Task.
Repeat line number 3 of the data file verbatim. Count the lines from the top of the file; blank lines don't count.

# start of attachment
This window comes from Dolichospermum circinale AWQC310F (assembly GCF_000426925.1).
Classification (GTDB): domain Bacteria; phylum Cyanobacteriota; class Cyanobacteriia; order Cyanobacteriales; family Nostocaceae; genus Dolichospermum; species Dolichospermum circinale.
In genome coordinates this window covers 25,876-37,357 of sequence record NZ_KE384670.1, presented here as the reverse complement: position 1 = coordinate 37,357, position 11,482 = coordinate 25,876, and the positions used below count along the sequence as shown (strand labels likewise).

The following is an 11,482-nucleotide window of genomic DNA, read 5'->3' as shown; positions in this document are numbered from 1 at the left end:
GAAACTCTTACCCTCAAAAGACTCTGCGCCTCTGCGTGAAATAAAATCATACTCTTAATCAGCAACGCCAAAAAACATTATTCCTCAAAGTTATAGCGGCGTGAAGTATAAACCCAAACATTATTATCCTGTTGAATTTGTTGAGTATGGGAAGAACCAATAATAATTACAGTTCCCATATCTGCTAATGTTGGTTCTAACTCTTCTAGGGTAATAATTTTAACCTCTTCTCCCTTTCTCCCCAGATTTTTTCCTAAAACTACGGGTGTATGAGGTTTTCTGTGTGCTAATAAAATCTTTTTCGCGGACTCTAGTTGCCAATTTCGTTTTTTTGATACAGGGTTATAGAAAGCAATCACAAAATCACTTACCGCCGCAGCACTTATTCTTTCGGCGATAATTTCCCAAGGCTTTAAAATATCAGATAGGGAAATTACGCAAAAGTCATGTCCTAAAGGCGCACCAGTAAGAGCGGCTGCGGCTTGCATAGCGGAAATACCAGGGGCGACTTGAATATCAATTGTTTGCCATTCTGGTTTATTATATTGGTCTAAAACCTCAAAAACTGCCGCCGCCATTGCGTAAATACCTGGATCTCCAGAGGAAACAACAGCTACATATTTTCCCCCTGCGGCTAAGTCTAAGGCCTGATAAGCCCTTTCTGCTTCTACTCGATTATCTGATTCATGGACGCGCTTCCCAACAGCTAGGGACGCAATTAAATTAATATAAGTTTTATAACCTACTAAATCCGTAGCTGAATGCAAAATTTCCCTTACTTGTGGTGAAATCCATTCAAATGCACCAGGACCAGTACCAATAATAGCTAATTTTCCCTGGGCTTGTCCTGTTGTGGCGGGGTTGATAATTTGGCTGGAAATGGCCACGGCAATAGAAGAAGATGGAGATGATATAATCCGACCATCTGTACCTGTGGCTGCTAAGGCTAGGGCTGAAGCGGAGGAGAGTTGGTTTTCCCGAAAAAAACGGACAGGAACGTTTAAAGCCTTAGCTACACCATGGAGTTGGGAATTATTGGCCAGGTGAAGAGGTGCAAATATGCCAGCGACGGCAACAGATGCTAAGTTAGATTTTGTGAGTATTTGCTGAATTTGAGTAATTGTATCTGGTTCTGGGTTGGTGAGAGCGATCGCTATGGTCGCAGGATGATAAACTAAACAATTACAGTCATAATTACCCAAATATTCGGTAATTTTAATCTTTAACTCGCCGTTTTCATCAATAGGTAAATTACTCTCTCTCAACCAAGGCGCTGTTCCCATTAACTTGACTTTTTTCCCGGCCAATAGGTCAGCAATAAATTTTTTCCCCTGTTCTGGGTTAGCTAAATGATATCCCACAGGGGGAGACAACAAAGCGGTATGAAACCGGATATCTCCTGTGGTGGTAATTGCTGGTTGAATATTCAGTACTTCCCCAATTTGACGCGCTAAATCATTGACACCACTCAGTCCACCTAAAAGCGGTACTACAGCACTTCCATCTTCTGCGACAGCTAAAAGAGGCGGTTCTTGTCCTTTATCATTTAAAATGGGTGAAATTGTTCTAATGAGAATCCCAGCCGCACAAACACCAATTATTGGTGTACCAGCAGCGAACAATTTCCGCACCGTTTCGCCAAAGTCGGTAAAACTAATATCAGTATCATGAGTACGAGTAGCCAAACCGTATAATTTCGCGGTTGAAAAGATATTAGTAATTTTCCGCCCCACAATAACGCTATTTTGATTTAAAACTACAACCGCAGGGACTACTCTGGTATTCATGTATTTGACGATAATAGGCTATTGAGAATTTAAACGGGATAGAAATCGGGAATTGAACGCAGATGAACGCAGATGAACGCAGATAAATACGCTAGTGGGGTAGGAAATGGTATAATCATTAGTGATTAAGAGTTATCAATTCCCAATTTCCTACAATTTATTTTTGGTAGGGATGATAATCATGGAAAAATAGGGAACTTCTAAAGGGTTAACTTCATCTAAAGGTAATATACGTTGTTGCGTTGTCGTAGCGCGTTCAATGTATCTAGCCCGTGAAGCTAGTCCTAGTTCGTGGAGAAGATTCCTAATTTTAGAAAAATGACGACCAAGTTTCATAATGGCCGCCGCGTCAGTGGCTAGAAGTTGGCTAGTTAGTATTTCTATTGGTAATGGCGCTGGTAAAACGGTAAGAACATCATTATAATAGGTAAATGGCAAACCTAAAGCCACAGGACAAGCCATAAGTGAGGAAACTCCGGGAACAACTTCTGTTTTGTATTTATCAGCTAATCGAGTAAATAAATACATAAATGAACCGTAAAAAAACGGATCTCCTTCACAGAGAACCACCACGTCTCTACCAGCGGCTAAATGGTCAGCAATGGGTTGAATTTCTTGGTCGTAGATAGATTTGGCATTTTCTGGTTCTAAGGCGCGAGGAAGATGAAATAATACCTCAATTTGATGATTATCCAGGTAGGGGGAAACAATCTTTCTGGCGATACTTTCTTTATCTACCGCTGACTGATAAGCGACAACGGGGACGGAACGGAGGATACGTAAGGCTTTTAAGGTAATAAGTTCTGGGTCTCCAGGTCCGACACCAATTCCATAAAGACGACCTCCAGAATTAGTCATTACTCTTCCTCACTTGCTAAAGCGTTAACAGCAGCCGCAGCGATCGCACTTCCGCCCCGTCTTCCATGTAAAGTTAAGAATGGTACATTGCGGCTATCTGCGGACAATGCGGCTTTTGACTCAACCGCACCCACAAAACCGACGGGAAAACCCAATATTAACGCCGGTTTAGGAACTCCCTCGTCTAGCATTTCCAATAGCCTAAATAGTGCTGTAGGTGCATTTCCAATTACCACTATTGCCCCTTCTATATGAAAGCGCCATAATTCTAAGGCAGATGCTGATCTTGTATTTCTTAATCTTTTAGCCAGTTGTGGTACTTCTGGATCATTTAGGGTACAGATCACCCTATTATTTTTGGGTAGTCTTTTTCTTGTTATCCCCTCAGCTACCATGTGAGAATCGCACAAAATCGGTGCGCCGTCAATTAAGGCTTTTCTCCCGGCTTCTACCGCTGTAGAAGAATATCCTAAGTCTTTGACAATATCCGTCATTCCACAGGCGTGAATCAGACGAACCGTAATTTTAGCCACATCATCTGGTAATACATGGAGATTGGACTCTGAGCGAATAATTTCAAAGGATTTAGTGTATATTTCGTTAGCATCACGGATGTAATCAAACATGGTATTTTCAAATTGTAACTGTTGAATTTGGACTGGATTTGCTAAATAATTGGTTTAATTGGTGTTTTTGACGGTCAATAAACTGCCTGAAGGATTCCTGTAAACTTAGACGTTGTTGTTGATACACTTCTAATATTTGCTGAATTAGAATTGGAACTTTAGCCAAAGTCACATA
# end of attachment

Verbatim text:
In genome coordinates this window covers 25,876-37,357 of sequence record NZ_KE384670.1, presented here as the reverse complement: position 1 = coordinate 37,357, position 11,482 = coordinate 25,876, and the positions used below count along the sequence as shown (strand labels likewise).